"Best advice I can give you is what I tell everyone; get out while you can."
So says my kid's gymnastics teacher. She's a good kid (the teacher, not my daughter) and is a first-year teacher at a pretty good city school in Queens. My kid brought me to her at the end of an event and beamingly said "this is my dad. He's a teacher too."
I love when my kid is proud of me. It makes me feel cool.
The response, quoted above, was what I got. She went on to say she had just landed a job at one of the fancy districts out here on Long Islandnand was really lookong forward to it.
My kid wasn't beaming as much at the end of the exchange.
Time seems to stand still out here in the suburbs. On Long Island, folks seem to be caught in some strange 1970s loop that they just can't break out of. Many listen to Classic Rock on the same circa 1970s radio station, they all wear Lee Jeans, drive pickup trucks and have hairstyles that seem to be 20 or more years old.
And they all think their schools are still superior to those im the city.
As much as this young person has heard about the city is probably what she learned from her own parents, who grew up in the 70s. New York was once a dirty, dangerous place filled with drugs and prostitutes and crime. And the schools once sucked. They really, really sucked.
Of course, the schools don't suck in New York anymore. They haven't for a long time now. Unlike schools in the suburbs, NYC has long since banned nepotism, implemented a system of merit and has, by in large, professionalized the job of teaching. The results have been clear. Many of US News & World Report's Best High Schools are now in the city, not the suburbs.
The same cannot be said for districts out here and things like it cannot be said for their teachers, either. Many of them still land a teaching gig because they grew up in the community and their cousin or uncle is on the board or is employed by the district in some way. In one district, a Phys-Ed teacher actually lived with his parents and raised his kids on a grocery store salary until his local school district finally offered him a job. He was over 40 by the time they did and now, at 44, he is just nearing his tenure.
In the bigger picture, Long Island has become a place gripped by a harmful heroin epidemic, gang murders which have grabbed national attention and flat property values that have crippled the local economy. All of this has happened at the same time that NYC is ridding itself of the same crime and drug statistics and has expereince soaring property values in even the most notoriously difficult of communities like East New York. Clearlt, times habe changed.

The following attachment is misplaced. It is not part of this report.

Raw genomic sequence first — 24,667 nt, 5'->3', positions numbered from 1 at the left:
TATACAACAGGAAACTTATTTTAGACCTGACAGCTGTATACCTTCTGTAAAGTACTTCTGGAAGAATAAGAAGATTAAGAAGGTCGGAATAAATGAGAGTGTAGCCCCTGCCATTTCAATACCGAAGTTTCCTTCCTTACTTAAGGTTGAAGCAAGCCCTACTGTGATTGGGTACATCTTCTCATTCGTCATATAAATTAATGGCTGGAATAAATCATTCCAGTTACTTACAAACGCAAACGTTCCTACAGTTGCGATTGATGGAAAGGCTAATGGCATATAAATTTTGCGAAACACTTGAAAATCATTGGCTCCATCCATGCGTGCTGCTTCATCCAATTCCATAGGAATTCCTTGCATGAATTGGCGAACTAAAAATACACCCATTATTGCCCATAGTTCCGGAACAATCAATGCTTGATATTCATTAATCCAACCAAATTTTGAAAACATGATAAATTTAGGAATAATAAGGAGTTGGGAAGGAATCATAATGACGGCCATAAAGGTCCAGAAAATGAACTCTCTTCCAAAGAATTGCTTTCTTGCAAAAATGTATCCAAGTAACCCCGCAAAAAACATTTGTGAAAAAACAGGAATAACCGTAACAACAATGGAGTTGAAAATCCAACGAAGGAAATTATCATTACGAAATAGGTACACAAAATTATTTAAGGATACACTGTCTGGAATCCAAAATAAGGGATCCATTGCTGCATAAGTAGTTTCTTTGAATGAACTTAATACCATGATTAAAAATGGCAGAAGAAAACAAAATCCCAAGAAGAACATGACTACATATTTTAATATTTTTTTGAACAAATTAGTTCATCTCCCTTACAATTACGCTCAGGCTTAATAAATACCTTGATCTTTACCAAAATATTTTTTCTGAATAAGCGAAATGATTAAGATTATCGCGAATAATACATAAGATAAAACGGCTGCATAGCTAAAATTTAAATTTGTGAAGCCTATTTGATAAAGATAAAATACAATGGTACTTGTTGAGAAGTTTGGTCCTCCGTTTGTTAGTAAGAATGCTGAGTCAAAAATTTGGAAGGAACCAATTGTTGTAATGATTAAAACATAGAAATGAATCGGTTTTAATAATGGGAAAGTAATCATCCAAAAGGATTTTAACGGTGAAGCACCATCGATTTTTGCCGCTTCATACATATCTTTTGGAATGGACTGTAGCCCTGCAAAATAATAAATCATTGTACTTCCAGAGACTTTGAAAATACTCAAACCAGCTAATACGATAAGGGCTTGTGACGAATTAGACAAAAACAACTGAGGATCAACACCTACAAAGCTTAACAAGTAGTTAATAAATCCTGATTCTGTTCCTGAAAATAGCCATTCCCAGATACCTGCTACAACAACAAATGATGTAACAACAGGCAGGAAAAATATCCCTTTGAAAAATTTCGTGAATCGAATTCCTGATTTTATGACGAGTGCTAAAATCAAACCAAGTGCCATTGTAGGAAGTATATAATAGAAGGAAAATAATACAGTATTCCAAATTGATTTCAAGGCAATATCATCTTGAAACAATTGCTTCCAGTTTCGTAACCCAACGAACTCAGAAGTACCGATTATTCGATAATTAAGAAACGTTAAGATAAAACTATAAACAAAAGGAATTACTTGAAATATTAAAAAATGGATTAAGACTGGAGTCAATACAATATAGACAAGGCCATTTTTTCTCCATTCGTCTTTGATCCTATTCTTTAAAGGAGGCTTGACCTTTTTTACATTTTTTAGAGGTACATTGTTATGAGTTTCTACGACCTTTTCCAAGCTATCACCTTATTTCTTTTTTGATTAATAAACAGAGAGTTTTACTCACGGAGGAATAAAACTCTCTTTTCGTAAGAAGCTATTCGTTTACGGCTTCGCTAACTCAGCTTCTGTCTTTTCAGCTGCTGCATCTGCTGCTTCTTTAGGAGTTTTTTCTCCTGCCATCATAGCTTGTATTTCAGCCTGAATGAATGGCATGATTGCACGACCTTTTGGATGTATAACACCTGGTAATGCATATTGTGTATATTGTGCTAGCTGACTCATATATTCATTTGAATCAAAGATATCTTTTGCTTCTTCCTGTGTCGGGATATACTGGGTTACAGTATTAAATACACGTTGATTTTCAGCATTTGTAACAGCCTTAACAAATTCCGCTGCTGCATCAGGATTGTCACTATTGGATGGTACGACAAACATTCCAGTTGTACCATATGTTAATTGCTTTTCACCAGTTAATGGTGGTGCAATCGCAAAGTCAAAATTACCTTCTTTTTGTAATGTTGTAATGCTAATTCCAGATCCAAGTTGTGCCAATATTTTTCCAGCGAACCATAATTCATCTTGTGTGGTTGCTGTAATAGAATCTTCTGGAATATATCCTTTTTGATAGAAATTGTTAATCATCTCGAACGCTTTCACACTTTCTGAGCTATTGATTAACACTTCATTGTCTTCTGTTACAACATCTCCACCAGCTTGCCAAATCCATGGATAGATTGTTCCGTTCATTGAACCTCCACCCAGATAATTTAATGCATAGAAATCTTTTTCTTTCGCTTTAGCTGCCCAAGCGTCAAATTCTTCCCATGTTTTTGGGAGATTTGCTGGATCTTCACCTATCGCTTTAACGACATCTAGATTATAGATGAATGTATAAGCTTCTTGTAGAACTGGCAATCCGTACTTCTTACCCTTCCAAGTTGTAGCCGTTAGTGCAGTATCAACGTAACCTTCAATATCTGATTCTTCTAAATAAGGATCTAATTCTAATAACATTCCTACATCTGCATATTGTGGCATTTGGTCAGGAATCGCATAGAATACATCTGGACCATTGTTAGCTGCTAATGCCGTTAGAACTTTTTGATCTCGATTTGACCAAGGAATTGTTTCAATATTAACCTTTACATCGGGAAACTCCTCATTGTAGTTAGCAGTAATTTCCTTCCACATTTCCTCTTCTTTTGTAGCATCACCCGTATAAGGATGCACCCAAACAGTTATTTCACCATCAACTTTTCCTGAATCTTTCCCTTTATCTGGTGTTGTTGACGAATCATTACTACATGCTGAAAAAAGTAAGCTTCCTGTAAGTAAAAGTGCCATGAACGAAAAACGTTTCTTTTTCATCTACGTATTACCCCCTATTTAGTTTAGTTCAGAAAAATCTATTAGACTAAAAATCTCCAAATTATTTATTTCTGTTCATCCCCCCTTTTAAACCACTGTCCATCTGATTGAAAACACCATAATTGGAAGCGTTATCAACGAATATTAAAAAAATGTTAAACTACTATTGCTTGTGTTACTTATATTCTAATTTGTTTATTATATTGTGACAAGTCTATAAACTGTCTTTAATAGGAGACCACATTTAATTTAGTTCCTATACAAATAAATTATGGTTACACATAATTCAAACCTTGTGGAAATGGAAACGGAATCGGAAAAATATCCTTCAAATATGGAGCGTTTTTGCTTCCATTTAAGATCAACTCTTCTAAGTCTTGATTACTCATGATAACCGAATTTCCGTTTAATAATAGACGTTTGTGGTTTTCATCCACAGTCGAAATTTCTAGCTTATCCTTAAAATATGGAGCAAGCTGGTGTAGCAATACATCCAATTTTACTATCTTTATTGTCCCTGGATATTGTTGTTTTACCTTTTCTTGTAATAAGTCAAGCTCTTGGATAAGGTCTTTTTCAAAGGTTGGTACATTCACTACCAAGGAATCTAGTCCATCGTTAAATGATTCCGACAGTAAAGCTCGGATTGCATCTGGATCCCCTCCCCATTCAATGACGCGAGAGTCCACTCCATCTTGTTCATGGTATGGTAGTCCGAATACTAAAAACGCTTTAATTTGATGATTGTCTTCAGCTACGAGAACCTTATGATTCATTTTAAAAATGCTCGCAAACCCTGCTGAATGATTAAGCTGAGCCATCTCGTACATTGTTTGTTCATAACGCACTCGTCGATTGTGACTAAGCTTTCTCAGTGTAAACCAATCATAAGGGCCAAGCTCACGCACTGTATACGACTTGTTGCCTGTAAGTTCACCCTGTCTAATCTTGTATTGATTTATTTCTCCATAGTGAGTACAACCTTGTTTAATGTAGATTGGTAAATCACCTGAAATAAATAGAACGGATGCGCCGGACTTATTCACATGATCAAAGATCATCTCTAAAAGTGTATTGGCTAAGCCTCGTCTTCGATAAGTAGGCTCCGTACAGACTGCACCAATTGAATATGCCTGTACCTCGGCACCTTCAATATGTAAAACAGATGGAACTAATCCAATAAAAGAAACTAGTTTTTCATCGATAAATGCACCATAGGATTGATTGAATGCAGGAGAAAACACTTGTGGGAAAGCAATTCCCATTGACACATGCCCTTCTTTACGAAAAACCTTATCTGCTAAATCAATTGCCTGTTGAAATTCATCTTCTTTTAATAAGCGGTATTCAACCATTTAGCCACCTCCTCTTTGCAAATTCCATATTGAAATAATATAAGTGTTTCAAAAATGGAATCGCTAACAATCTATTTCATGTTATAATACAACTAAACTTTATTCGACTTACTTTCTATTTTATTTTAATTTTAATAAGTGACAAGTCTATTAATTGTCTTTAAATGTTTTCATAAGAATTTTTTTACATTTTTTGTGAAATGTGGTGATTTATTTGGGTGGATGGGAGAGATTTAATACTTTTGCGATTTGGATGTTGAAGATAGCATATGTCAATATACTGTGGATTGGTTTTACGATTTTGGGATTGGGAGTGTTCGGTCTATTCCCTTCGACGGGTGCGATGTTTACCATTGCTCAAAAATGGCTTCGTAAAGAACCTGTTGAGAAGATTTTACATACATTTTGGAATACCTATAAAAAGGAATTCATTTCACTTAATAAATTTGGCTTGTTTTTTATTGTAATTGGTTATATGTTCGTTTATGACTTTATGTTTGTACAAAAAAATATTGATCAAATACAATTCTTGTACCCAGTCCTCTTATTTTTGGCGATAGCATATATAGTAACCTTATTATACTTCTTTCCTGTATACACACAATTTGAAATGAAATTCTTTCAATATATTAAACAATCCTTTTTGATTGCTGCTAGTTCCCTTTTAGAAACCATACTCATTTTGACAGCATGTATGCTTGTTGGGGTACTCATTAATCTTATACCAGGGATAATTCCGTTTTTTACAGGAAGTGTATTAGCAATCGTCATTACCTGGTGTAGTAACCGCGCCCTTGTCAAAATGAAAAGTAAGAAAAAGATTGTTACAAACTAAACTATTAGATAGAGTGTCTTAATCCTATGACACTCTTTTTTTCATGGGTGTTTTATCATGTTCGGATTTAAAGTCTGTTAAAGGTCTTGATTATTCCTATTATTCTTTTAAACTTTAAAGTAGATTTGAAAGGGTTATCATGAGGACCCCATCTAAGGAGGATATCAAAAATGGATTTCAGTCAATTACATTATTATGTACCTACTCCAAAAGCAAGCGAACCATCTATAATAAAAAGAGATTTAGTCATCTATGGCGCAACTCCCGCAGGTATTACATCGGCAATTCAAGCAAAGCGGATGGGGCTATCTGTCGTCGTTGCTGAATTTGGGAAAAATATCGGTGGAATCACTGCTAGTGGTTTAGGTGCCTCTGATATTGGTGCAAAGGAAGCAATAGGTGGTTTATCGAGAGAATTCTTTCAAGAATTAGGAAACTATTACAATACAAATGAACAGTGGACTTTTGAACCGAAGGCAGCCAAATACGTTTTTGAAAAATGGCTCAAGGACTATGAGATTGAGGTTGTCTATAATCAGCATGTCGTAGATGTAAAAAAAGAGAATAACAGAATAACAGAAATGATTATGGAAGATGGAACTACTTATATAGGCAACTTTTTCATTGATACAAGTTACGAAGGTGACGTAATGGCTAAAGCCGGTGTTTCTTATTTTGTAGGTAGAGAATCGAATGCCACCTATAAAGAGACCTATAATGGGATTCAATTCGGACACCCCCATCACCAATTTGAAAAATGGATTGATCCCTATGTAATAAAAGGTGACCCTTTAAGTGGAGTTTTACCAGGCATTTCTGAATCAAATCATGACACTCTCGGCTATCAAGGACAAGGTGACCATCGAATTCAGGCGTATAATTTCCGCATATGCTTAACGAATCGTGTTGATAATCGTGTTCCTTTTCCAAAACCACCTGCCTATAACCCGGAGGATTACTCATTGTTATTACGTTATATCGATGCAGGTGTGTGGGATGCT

But there is this stigma, fueled partly by bad information and partly by rank ignorance, that the city schools are a cesspool. With that stigma comes the implication that city teachers work there because they don't quite measure up (after all, if you were good you'd be out here, right?).
I have to hear this crap from time to time. Most times I try to explain to the person that he or she has their thinking all wrong before I shrug my shoulders and give in to their stupidity.
Thing is, I usually don't have my daughter with me when it happens.
I love her (my daughter, not this teacher) and I don't want her growing up thinking her dad is somehow less of an anything because I don't teach 'out here'. There is no way to explain to her that I like teaching students who speak 177 different languages and hold the same ethnicities. I like seeing the Manhattan skyline through my classroom window. I like $4 Indian Food from the local mom and pop joint and $6 cups of coffee from the fancy coffee shop. (Also, I like free full medical for life and, say it with me, seven-and-a-half-percent-compounded-interest-on-my-TDA). Most of all, I like not being in the suburbs during the day. The city is just a much better place.
But trying to explain that to my kid is near impossible. And so, despite being part of the strongest teaching corps in the US, I woke up on Father's Day actually wondering what my kid thought of her dad.